Hungary Committed to Hold EU Migrant Quota Referendum, Says Brexit Will ‘Preserve Britain’s Island’

Eastern Europe

Britain’s pending withdrawal from the European Union may be a great boost to the European nations who have fought the hardest against mass migration, as the departure of Britain allows the significantly more socially conservative nations to take more control in Brussels.

The attitude of Visegrad nations — the collective names for those countries which suffered under Communism and are now broadly as the most traditional nations in Europe — toward Brexit can be summed up in the remarks of Hungarian leader Viktor Orban.

Speaking as the results came in on Friday, perhaps the most vocal critic of Europe’s ongoing migrant crisis said the EU referendum had been a proxy vote on the question of mass migration, what he called the “modern-age Great Migration of peoples”.

Mr. Orban said Britain’s decision to resist this migration and to “preserve their island” had to be respected because all nations have the right to decide their own fates. Elaborating on the theme in a public speech yesterday, Mr. Orban said European leaders on the whole had failed to deal with mass migration and illegals, remarking: “Today’s disorderly Europe is incapable of finding solutions to the borders besieged by illegal migrants or the flourishing business of people smuggling; not to mention the challenges posed by terrorism. In the future, countries which maintain order, provide security and uphold legality will have an advantage”.

Touching on the subjects that dominated the UK referendum, Mr. Orban said that without this “order” there could be no economic growth, investment, or the “good life”.

Britain had elected to reject this direction of travel he said, and had moved to take their fate into their own hands, remarking that Britain was no longer asking for “lectures” from the European Union on how to run their own affairs, reports Hungary Today.

Hungary is soon to have its own referendum on the European Union — but on the specific issue of mass migration rather than overall membership. Speaking this morning government spokesman Zoltan Kovacs told Reuters “The government is determined, and has no reason not to hold [the vote]… It has never been more relevant to ask what the people think”.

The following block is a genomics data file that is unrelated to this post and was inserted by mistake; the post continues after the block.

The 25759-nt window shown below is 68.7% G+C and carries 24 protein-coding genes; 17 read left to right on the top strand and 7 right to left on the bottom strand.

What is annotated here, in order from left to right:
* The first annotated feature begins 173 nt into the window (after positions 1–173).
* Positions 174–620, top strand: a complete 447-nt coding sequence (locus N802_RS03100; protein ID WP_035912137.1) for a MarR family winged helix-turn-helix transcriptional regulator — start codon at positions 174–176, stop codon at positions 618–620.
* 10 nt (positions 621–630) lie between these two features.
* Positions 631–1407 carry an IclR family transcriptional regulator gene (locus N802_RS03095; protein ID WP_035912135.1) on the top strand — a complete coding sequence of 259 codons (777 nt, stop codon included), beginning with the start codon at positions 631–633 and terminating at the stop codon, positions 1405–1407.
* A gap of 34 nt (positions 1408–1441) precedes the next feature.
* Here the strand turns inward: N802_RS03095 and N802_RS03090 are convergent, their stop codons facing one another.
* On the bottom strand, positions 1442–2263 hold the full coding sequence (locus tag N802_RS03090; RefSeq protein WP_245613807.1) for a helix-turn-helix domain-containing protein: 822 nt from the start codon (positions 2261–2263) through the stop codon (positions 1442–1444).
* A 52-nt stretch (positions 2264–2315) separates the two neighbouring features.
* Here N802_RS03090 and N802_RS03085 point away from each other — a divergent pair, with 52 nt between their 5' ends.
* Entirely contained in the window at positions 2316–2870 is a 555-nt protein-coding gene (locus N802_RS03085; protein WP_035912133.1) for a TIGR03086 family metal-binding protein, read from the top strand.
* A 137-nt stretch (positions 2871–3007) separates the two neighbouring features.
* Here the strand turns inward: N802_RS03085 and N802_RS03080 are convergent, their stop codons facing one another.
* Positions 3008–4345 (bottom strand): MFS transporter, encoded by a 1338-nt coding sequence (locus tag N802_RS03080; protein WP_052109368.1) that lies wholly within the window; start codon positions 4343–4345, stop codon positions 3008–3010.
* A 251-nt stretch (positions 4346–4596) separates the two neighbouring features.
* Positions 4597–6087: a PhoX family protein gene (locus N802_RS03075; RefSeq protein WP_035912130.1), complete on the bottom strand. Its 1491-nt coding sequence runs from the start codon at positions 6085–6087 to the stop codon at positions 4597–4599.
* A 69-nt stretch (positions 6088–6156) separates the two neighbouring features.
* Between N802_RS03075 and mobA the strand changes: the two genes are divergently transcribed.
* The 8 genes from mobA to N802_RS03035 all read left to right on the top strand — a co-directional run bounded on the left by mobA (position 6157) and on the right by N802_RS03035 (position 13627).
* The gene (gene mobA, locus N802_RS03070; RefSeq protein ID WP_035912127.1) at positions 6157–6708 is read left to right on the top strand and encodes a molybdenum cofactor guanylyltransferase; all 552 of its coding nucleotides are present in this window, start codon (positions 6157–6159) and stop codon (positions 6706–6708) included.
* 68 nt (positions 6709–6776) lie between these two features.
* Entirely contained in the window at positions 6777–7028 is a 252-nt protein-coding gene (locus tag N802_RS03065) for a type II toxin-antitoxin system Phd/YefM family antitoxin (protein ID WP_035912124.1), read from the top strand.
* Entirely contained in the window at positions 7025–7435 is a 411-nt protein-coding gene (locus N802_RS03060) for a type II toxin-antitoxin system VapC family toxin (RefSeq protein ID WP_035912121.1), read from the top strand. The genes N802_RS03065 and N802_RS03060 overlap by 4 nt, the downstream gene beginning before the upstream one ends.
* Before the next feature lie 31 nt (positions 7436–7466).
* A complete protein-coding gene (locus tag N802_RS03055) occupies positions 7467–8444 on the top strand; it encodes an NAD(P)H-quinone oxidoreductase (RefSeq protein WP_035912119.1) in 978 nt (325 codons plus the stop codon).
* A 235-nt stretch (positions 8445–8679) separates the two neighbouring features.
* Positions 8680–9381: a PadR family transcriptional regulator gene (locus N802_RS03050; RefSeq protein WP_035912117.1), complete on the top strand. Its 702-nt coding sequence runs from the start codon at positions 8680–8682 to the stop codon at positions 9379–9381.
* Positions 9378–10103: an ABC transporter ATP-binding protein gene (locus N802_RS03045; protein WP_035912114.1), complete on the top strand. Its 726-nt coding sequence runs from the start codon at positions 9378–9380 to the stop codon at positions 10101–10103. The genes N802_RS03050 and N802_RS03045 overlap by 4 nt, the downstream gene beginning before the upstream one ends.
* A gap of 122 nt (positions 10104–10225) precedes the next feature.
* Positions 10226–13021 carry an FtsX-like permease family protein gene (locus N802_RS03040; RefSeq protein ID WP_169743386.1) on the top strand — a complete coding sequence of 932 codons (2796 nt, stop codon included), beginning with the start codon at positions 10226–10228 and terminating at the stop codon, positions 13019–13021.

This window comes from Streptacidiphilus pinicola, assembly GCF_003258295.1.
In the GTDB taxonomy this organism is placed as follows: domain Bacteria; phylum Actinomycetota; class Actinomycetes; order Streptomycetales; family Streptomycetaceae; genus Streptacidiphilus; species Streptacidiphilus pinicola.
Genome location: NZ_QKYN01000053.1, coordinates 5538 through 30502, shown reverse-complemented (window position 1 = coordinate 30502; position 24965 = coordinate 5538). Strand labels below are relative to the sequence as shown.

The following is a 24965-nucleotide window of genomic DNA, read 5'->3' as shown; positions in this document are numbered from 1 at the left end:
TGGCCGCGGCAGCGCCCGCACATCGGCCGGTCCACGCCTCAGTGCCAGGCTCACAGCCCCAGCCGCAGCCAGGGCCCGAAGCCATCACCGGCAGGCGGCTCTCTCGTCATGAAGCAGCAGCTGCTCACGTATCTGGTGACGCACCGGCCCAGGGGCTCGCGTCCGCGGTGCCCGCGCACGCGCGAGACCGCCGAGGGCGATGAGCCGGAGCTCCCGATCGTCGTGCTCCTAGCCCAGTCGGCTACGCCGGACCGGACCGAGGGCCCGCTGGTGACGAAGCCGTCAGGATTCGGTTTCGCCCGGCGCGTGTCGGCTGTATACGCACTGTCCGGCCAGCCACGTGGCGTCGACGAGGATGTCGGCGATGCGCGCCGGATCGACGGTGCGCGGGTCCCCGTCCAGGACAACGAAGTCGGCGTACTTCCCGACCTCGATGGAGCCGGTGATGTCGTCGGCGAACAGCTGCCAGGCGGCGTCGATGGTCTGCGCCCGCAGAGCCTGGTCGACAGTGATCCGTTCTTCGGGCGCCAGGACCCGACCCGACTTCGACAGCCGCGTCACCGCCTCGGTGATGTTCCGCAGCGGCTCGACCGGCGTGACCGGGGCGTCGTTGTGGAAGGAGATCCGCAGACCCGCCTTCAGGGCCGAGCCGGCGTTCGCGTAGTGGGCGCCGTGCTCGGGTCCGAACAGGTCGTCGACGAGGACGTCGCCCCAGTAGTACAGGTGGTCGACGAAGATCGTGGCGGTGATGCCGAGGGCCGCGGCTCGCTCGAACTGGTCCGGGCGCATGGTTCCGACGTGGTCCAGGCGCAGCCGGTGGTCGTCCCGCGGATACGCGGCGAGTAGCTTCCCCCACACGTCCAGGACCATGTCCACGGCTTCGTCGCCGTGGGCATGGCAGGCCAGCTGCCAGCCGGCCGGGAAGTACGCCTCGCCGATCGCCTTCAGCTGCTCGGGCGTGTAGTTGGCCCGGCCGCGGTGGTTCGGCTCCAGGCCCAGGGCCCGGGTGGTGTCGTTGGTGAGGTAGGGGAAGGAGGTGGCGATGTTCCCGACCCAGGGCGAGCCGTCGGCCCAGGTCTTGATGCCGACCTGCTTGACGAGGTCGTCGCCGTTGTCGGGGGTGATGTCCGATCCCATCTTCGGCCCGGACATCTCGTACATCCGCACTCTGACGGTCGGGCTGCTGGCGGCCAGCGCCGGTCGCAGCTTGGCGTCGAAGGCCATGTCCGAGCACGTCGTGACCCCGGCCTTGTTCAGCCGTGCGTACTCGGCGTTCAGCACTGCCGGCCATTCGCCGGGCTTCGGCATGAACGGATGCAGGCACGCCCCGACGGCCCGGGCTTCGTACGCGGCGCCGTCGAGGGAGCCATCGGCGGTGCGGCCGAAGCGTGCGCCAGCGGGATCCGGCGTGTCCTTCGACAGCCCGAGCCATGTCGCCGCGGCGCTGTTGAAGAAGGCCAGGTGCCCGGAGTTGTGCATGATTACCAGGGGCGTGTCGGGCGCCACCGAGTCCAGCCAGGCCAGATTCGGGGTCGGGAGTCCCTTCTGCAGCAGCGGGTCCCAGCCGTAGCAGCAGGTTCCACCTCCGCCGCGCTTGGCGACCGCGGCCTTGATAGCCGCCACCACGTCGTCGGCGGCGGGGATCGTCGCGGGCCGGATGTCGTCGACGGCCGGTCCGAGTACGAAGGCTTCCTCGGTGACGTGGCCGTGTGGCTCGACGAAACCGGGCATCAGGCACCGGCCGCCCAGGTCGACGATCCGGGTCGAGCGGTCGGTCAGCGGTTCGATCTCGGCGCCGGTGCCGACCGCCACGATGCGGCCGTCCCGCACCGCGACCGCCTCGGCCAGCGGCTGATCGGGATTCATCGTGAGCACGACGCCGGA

It is against this background of a strong sense of purpose and a desire to remodel the European Union along nationalist, traditionalist lines that German newspaper Die Welt has today asked whether as today “the EU’s future is more open than ever”, that “the hour of the East Europeans might have come”.

This seizing of the political initiative is contingent upon cooperation between the conservatively minded Visegrad nations, says former Hungarian Ambassador to Berlin Gergely Pröhle, but if they succeed they can “gain much more influence in the EU”. If the Eastern Europeans can get their way the EU will be a bloc of economic cooperation and mutual defence — without the other areas of harmonisation including migration, “political correctness, nor imposed multi-culti”.

There are already signs of this movement getting underway. Speaking on Polish radio this morning, government deputy chief of the interior ministry Mariusz Błaszczak said that while Poland regretted the loss of Britain within the EU as an ally — “in many cases we had the same opinion” — in any case “this is an opportunity to reflect on the creation of a new EU treaty”.

The minister said: “we must take advantage of this situation to sort out some issues. To decrease the arrogance of Brussels and the European Commission by introducing clear rules by which we move in the EU, with the guiding principle of subsidiarity. This is all ahead of us”. He continued that while “we are supporters of [Poland remaining] in the EU… [we need] clear rules.

“So in the new treaty there would be clear separations of power between EU institutions and national institutions. It can be done… for example with the relocation of immigrants”.

It may be ironic that it took the departure of the United Kingdom to kick-start the reformation of the European Union into what it should have been in the first place. But for the sake of the 440 million Britain will leave behind, perhaps this moment could not have come soon enough.

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